### Macroeconomics Practice Test - 6: Monetary and Fiscal Policy in a Closed Economy

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1. A liquidity effect occurs when

1. A reduction in government spending lowers the rate of interest

2. A money supply increase lowers the rate of interest

3. An increase in government spending increases the rate of interest

4. A money supply increase raises the rate of interest

2. A liquidity effect will normally result in an output effect because

1. Lower interest rates will increase the store-of-value demand for money

2. Lower interest will cause less crowding-out

3. Lower interest rates will increase interest-sensitive spending

4. Lower interest rates will cause more crowding-out

3. A change in the money supply has a greater effect upon output

1. The more interest-sensitive private sector spending is

2. The less interest-sensitive private sector spending is

3. The smaller the expenditure multiplier is

4. The more interest-sensitive money holdings are to the rate of interest

4. A money supply increase shifts LM rightward by $$\Delta \overline M \left( {1/k} \right),$$ with the actual change in output closely approximating the shift of LM when

1. LM is steeply sloped and IS is steeply sloped

2. LM is vertical and IS is steeply sloped

3. LM is steeply sloped and IS is vertical

4. LM is relatively flat as is IS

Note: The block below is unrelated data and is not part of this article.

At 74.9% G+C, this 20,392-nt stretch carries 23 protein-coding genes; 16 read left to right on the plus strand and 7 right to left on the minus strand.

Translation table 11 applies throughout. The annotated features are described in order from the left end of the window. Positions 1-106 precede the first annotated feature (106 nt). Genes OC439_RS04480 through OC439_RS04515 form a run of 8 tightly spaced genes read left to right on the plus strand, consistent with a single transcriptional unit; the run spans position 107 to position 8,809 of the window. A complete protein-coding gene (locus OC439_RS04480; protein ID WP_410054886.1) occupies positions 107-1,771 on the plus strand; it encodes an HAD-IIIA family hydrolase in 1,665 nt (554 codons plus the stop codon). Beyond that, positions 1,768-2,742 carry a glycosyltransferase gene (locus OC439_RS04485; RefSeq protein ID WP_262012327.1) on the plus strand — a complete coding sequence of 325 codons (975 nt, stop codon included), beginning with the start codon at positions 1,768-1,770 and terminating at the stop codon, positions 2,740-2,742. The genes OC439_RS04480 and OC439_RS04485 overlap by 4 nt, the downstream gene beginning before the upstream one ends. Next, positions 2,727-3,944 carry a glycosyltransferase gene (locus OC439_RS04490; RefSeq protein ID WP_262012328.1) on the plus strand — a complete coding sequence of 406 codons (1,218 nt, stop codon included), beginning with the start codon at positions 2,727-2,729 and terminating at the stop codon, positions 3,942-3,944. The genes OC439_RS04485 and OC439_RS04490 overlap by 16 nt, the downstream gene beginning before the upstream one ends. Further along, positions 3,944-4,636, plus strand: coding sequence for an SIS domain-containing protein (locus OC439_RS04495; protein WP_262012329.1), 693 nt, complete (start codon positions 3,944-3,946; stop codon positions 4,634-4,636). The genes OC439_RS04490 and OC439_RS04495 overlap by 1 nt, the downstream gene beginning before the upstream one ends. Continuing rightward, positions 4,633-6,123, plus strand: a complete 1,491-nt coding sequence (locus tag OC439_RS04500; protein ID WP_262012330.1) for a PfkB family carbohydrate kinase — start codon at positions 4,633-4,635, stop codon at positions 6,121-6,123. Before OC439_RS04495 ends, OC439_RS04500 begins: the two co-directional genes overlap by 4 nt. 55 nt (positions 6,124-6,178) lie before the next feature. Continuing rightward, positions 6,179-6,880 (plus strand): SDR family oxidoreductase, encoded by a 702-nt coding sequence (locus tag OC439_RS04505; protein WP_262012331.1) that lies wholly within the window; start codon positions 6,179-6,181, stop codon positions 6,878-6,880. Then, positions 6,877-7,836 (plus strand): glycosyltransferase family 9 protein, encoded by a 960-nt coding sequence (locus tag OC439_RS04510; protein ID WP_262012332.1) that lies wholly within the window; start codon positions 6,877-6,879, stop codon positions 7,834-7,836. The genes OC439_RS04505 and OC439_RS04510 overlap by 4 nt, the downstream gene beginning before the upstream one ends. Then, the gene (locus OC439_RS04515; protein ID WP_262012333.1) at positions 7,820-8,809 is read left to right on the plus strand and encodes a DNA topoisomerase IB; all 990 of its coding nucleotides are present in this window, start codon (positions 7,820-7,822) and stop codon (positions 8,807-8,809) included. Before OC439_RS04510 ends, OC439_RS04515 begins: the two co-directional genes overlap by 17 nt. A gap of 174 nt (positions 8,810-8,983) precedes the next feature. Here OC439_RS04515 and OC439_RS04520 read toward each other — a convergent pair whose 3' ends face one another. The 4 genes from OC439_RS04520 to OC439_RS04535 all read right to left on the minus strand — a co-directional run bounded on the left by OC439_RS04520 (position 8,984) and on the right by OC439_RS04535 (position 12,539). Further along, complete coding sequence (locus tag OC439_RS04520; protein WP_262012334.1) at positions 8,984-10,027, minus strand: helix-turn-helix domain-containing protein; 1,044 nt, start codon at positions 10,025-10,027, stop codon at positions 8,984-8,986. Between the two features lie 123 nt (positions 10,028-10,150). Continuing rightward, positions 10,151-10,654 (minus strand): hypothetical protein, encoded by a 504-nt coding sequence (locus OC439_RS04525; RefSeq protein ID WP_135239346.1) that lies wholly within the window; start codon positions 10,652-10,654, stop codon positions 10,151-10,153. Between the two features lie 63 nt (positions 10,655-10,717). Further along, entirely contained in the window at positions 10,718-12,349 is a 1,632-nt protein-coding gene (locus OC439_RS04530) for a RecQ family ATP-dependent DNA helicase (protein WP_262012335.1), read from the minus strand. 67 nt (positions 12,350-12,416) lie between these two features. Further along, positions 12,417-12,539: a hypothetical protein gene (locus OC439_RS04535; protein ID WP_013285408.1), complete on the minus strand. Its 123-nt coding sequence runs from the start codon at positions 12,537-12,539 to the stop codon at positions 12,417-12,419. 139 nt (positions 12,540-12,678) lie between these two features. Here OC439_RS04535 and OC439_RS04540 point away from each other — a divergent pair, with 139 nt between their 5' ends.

5. In which of the following situations will an increase in the money supply have no effect upon output?

1. LM is steeply sloped and IS is relatively flat

2. LM is vertical and IS is steeply sloped

3. LM is steeply sloped and IS is vertical

4. LM is relatively flat as is IS

6. $${k_e}$$is the expenditure multiplier, b the interest sensitivity of private sector spending, h the interest sensitivity of the demand for money, and k is the transaction demand for money. From the following sets of values for $${k_e},$$ b, h, and k, find the one in which a change in the money supply will have the largest multiplying effect on output

1. $${k_e},$$ = 5, b = 5, h = 5, k = 0.20

2. $${k_e},$$ = 4, b = 1, h = 5, k = 0.20

3. $${k_e},$$ = 5, b = 10, h = 1, k = 0.20

4. $${k_e},$$ = 4, b = 5, h = 10, k = 0.10

7. An increase in government spending shifts IS rightward by $${k_e}\Delta \overline G ,$$ with the actual change in output closely approximating the schedule's shift when

1. The LM is relatively flat and IS is steeply sloped

2. The LM is vertical and IS is steeply sloped

3. The LM is relatively flat as is IS

4. The LM is steeply sloped and the IS is relatively flat

8. Crowding-out is more likely to occur when

1. The demand for money is interest-sensitive, and private sector spending is largely interest-insensitive

2. The demand for money is interest-sensitive, and private sector spending is interest-sensitive

3. The demand for money is interest-insensitive, and private sector spending is interest-insensitive

4. The demand for money is interest-insensitive, and private sector spending is interest-sensitive

9. Crowding-out occurs when

1. A decrease in the money supply raises the rate of interest which crowds-out interest-sensitive private sector spending

2. An increase in taxes for the private sector reduces private sector disposable income and spending

3. A reduction in income taxes results in a higher interest rate, which crowds-out interest-sensitive private sector spending

4. A reduction in government spending induces less consumption spending

10. From the following sets of values fo $${k_e},$$ b, h, and k, find the set in which a change in government spending has the largest multiplier effect on output

1. $${k_e},$$ = 5, b = 5, h = 5, k = 0.20

2. $${k_e},$$ = 10, b = 5, h = 10, k = 0.20

3. $${k_e},$$ = 5, b = 10, h = 1, k = 0.20

4. $${k_e},$$ = 5, b = 5, h = 1, k = 0.10